Nrf2, a bZIP transcription factor, protects cells from oxidative stress and xenobiotics by induction of a transcriptional program that includes major antioxidants such as enzymes in the glutathione and thioredoxin pathways, as well as xenobiotic detoxification enzymes that include the glutathione S-transferase and UDP glycosyltransferase families, aldehyde dehydrogenase, and various drug efflux pumps—members of the multidrug resistance protein family (3234). KEAP1 negatively regulates Nrf2 activity by targeting it for proteasomal degradation (15, 16). Nrf2-KEAP1 interactions are frequently dysfunctional in NSCLC, leading to constitutive activation of Nrf2 (17). Our previous studies have shown that point mutations in the KEAP1 gene lead to nonconservative amino acid substitutions and nonsense mutations, resulting in loss of KEAP1 function in a high percentage of the NSCLC cell lines and primary tumors (17). Recently, two Nrf2 mutation “hotspots” were identified in ∼10% of patients with squamous lung carcinoma, enabling the transcription factor for the evasion of KEAP1-mediated repression (18, 35). Furthermore, mutations in KEAP1 have been reported in breast, gall bladder, and prostate cancers (21, 36, 37). High Nrf2 activity in cancer cells results in upregulation of phase II drug detoxification enzymes and several ATP-dependent multidrug-resistant drug efflux pumps (e.g., ABCC1 and ABCC2) and promotes drug resistance (12, 3842). ABCG2 transcript and protein levels were dramatically reduced in Nrf2-depleted lung cancer cells, suggesting that ABCG2 gene expression is Nrf2 dependent in lung cancer cells. Attenuated ABCG2 promoter reporter activity in the absence of Nrf2 activity implies that Nrf2 regulates ABCG2 transcription by modulating ABCG2 promoter activity. Loss of Nrf2 expression and a corresponding decrease in ABCG2 expression reduced SP formation in lung cancer cells. Similar Nrf2-dependent ABCG2 expression was observed in Du145 cells, a prostate cancer cell line.

Recently, it has been reported that the expression of ABCG2 along with some other efflux pumps was decreased in hepatocytes of Nrf2 null mice compared with that of wild-type mice, which indicates that Nrf2 is involved in physiologic regulation of ABCG2 (43). Tertiary-butylhydroquinone, an agent known to activate Nrf2 by inducing oxidative stress, upregulated the expression of ABCG2 in hepatocellular carcinoma cells (25). In another study, Jigorel et al. (24) reported that Oltipraz, a small-molecule activator of Nrf2, upregulated the expression of ABCG2 in primary human hepatocytes. Studies focused on regulation of the expression of ABCG2 revealed that estrogen receptor–, hypoxia-, and peroxisome proliferator-activated receptor γ–inducible cis-elements are located at the 5′ promoter region of ABCG2 gene in normal SP-positive cells (4446).

Decreasing the expression of the redox master regulator Nrf2 potentially affects cellular protection against xenobiotics and drugs (17). The attenuation in ABCG2 expression in Nrf2-deficient lung cancer cells leads to chemosensitization (22). Cancer cells with reduced Nrf2 activity and a parallel decline in ABCG2 expression displayed enhanced sensitivity to mitoxantrone and topotecan. However, besides reduced ABCG2 levels, alternate mechanisms such as decrease in glutathione level or/and reduced drug detoxification may also be involved in mitoxantrone and topotecan sensitization of Nrf2-abrogated lung cancer cells. We recently reported that Nrf2 inhibition in lung cancer cells results in enhanced intracellular accumulation of carboplatin and etoposide, and thus, enhanced carboplatin- and etoposide-induced cell death (21, 22). Interestingly, no significant difference in Nrf2-dependent sensitivity to another drug, methotrexate, was observed (data not shown). These findings imply that reversal of drug resistance by mitigating Nrf2-dependent drug detoxification genes is specific and relies on different Nrf2 downstream executors in the context of different chemotherapeutic agents. One seemingly obvious advantage of targeting the Nrf2 molecule, to increase sensitivity to chemotherapeutic drugs under different scenarios, is that electrophile drug detoxification pathways involved in detoxification of a wide spectrum of chemotherapy drugs are tackled at the same time, thus reducing the possibility of alternative or redundant detoxification pathway activation in targeting only one or few detoxification and/or drug pump pathways/molecules alone.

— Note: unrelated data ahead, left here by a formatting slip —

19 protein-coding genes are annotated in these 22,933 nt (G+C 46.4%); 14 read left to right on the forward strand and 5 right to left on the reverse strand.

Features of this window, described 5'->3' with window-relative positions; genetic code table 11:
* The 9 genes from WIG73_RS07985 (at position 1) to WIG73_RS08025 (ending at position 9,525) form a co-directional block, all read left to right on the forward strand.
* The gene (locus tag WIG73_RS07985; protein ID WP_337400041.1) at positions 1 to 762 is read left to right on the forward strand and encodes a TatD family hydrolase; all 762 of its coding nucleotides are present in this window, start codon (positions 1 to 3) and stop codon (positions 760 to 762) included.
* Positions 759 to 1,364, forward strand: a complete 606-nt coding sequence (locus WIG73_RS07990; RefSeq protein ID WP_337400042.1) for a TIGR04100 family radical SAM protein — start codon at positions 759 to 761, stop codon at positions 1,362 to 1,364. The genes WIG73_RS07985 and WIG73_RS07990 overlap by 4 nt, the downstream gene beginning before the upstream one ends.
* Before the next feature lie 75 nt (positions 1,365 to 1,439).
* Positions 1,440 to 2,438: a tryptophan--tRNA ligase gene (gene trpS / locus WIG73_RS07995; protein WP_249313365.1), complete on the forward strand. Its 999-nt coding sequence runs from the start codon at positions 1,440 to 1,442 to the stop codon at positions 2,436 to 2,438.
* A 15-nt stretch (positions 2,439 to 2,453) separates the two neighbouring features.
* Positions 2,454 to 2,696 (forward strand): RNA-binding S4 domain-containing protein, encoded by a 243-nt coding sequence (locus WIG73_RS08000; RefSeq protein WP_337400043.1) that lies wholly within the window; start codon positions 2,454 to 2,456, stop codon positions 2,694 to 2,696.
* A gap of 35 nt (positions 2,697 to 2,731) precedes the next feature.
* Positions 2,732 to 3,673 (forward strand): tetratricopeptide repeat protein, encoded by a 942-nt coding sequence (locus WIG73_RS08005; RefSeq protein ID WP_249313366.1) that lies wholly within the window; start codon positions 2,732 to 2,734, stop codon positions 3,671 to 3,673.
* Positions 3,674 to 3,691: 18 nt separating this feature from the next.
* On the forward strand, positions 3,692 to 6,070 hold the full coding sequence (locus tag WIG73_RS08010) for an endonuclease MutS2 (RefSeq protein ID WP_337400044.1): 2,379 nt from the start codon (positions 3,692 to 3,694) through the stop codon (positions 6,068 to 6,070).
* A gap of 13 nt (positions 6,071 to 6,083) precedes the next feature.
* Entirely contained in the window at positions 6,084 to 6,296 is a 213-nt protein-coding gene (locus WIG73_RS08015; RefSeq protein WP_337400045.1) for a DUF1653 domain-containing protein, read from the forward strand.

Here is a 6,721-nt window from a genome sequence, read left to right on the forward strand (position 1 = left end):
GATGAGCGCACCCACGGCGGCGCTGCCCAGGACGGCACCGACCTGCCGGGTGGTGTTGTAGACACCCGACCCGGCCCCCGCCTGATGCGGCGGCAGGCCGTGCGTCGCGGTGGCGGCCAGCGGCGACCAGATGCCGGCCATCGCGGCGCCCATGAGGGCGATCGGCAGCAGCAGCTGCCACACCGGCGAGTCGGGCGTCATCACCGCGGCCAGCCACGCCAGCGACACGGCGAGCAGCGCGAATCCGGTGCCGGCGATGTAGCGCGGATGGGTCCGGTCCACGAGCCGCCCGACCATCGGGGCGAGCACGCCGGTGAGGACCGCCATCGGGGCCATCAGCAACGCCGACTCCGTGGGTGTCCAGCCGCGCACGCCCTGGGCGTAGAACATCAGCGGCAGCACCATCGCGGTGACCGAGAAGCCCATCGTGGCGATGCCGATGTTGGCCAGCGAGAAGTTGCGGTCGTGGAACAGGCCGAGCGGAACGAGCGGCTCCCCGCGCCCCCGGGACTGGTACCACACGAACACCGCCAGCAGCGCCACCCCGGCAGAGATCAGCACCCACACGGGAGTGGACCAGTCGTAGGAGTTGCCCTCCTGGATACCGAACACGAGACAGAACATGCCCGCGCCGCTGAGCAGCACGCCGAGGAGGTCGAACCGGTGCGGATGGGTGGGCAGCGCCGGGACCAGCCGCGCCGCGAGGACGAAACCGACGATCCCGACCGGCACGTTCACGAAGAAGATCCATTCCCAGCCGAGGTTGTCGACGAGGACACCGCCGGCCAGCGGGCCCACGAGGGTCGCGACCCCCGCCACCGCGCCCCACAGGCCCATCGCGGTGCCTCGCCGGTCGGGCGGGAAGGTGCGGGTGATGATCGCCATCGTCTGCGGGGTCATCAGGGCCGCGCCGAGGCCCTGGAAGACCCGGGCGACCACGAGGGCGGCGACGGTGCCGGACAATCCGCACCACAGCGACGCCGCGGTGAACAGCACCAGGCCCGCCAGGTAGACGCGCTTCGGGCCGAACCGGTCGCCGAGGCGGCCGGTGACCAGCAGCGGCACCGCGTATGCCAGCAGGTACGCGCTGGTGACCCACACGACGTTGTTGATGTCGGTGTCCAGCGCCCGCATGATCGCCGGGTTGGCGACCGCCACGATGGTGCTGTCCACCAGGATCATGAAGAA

In conclusion, the loss of KEAP1 function and aberrant activation of Nrf2-dependent pathways are frequently detected in lung cancer and other solid tumors (17, 21, 36, 37). Upregulated Nrf2 activity in cancer cells/tissues potentially stimulates ABCG2 expression and promotes the multidrug resistance phenotype. Because ABCG2 along with other cytoprotective genes are upregulated in cancer stem cells and protect against stress, it remains to be determined whether Nrf2 and its downstream signaling is amplified in cancer stem cells and whether targeting Nrf2 activity in cancer stem cells can be an effective strategy for overcoming multidrug resistance.

S. Biswal: a pending Patent Cooperation Treaty application.

We thank Dr. Joseph B. Margolick and Hao Zhang at the Department of Molecular Microbiology and Immunology, Bloomberg School of Public Health, Johns Hopkins University, for assistance with side population analysis.

Grant Support: NIH grants P50 CA058184, RO1 CA140492, and P30ES03819; developmental grant from Prostate Cancer Specialized Programs of Research Excellence P50 CA58236 (S. Biswal) and Flight Attendant Medical Research Institute (S. Biswal and A. Singh).

The costs of publication of this article were defrayed in part by the payment of page charges. This article must therefore be hereby marked advertisement in accordance with 18 U.S.C. Section 1734 solely to indicate this fact.

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Supplementary data